How do I receive a Keysend payment?

If you are using Voltage, be sure to toggle Keysend to on in your Dashboard Settings:

If you are using a local LND, be sure to set the following under Application Options in your .conf file:


By doing this you are signaling that you are willing to accept Keysend payments.

How do I send a Keysend Payment?

To send through Thunderhub click the Send option:

Make sure to Toggle “Is Keysend” to Yes.

Next, paste in the Public Key of the node you want to pay. You do not need to include the full URI string (Do not include an @ or anything after an @).

Press Decode.

Enter the amount you wish to send in sats and click send. Congrats you just did a Keysend payment!

If you are using LNCLI, use the following command to send a keysend payment:

lncli sendpayment –dest=<pubkey of destionation> –amt=<amount in satoshis> –keysend

You will see a Payment Successful output along with the preimage if successful.

For C-Lightning, you use the keysend RPC command in place of the pay RPC command along with the destination pubkey and amount. For more information on using Keysend with C-Lightning, you can check out the official doc here.

Keysend Shortcomings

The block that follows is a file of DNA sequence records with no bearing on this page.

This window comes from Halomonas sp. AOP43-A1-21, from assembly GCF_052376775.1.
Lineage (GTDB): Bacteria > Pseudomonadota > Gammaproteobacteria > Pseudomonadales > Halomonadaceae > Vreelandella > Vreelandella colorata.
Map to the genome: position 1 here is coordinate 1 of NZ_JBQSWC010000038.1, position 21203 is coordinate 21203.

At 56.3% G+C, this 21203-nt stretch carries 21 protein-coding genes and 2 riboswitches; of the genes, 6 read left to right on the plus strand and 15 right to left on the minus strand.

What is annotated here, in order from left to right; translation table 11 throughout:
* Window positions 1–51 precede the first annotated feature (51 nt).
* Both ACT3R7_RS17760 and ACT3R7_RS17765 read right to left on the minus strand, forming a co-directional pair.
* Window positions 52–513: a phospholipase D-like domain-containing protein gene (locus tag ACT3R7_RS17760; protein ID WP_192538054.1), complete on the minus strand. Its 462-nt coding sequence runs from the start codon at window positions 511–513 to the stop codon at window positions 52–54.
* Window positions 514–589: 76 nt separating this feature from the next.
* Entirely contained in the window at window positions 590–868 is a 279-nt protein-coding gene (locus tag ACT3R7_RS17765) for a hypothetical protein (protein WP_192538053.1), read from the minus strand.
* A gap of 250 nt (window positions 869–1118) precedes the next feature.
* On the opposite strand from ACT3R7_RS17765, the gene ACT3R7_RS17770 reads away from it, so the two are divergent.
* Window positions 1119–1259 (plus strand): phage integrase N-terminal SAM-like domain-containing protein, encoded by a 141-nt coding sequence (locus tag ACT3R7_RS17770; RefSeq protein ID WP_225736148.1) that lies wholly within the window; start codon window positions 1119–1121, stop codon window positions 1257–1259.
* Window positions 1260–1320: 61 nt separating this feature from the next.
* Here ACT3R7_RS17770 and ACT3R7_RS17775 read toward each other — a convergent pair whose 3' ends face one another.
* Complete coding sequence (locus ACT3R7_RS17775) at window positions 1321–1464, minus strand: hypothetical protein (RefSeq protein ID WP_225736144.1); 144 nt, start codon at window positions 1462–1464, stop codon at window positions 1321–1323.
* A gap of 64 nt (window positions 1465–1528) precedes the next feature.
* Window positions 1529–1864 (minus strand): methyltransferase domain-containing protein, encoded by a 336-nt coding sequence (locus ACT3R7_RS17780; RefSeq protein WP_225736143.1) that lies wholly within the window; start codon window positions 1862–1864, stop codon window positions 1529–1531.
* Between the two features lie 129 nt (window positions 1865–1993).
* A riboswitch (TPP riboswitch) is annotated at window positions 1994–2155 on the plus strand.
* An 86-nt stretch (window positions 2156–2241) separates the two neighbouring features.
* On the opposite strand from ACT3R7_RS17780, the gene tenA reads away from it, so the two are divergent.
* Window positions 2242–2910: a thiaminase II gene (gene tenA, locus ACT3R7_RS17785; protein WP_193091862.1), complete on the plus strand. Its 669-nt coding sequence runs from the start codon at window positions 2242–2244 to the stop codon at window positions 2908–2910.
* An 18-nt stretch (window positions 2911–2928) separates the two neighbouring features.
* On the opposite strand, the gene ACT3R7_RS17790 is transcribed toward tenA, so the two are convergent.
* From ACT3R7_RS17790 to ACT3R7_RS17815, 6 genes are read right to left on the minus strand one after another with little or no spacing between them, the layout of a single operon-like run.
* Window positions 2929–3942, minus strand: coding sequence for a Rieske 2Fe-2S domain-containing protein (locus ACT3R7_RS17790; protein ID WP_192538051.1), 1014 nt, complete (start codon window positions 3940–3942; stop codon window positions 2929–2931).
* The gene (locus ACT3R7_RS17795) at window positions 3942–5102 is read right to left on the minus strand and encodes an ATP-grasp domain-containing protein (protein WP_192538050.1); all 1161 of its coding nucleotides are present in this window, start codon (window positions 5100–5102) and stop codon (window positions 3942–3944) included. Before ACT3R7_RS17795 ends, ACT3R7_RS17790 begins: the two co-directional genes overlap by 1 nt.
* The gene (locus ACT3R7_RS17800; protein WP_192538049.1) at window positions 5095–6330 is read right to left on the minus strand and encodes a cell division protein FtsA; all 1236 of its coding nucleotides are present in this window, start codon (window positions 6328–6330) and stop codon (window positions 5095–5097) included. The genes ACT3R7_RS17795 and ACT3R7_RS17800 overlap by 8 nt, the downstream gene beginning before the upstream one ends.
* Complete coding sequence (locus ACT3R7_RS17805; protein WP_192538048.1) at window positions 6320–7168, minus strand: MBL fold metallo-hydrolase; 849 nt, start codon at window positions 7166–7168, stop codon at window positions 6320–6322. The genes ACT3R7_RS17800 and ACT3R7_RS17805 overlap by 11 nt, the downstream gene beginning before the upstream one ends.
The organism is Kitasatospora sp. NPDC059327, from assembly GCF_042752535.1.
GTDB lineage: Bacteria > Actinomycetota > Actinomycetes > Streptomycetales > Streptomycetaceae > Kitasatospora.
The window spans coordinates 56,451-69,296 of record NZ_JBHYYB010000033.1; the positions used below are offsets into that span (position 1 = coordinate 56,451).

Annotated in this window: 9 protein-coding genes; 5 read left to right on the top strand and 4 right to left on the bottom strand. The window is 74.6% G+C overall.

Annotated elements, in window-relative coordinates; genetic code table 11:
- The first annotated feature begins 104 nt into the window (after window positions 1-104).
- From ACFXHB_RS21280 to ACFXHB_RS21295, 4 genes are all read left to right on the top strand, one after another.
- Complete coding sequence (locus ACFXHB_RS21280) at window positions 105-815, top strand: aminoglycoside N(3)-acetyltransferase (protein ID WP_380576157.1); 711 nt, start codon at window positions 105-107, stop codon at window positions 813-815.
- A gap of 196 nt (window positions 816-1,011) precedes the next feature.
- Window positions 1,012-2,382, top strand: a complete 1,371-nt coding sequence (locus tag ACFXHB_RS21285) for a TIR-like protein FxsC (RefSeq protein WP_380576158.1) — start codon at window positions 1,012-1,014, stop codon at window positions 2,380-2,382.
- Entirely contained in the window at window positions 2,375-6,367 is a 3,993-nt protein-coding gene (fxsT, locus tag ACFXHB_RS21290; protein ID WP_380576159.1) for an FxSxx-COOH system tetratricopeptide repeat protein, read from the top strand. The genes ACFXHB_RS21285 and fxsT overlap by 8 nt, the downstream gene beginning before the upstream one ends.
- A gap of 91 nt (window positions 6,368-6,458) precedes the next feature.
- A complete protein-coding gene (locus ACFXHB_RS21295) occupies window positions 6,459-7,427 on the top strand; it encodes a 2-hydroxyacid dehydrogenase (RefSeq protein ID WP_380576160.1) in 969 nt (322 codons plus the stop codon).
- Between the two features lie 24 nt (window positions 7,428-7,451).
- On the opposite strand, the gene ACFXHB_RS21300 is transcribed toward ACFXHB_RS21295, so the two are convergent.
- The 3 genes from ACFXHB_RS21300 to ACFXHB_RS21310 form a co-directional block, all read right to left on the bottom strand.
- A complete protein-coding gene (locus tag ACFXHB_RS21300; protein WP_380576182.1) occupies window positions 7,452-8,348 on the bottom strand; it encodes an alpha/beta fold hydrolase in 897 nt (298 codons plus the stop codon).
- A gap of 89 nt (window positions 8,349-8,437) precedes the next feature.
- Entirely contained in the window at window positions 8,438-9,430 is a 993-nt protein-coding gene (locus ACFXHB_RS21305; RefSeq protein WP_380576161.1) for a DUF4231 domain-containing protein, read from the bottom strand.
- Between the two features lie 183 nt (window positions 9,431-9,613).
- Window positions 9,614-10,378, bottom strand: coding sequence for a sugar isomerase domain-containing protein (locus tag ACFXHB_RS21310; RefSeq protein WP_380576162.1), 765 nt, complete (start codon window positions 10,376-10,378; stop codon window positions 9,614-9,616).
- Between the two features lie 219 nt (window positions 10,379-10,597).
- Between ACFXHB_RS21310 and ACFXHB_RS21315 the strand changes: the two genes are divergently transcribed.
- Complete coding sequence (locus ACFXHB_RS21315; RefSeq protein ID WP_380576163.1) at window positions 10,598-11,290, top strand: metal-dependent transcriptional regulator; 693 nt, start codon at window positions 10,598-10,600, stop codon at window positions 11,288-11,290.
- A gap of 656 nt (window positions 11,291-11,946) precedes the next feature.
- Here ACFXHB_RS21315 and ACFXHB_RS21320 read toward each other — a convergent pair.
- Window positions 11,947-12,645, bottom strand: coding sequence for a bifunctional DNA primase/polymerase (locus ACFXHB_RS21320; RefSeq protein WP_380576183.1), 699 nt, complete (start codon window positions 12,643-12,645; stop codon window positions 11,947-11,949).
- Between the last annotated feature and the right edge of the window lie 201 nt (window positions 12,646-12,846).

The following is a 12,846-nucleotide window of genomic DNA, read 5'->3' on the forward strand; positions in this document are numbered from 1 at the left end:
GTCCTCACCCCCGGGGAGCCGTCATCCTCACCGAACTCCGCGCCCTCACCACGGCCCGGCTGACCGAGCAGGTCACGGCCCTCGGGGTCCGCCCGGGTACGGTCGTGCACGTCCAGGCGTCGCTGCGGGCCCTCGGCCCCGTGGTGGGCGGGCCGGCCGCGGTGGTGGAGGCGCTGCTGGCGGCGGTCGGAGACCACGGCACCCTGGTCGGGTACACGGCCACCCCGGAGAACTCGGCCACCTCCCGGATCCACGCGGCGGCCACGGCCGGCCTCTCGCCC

No Proof of Payment

The preimage is sent with the payment, but only the receiver can read it. The receiver can then use the onion-wrapped preimage to settle the payment. Due to the payer picking the preimage, the payer can’t prove that they paid anything even after the payment is complete since no new information was gained.

No Hop Hints

By using Keysend your payment may utilize a less efficient route due to not knowing the channels of who you are paying.  You still have the power to refuse payments.

Adds Complexity

There is no enforced consensus on Lightning. As each implementation grows and develops their own unique features, the complexity of the network will increase. The more complex the lightning network becomes in this regard, the harder it is to have a standard across all implementations.


Before you begin to accept Keysend, one important consideration is whether or not you want the world to know all of your public channels and capacity. Your pubkey says a lot about you and your node including total capacity, peers, fee rates, and other information.

Although no one knows exactly how much of the total capacity of your node that you own, you may be in a position where you do not want this information out in the open and tied directly to you. It is important to note that a regular BOLT 11 invoice can also be decoded to expose your pubkey.


Keysend enables the payer to specify the amount to be sent. The receiver node must enable this feature manually. The receiver may not want to deal with the risk of spam or lack of proof of receipt. A node that serves a merchant function arguably does not have a good reason to enable Keysend. However, an educator or developer may want Keysend enabled to receive ad hoc payments or donations.

Sources used as secondary research for this article: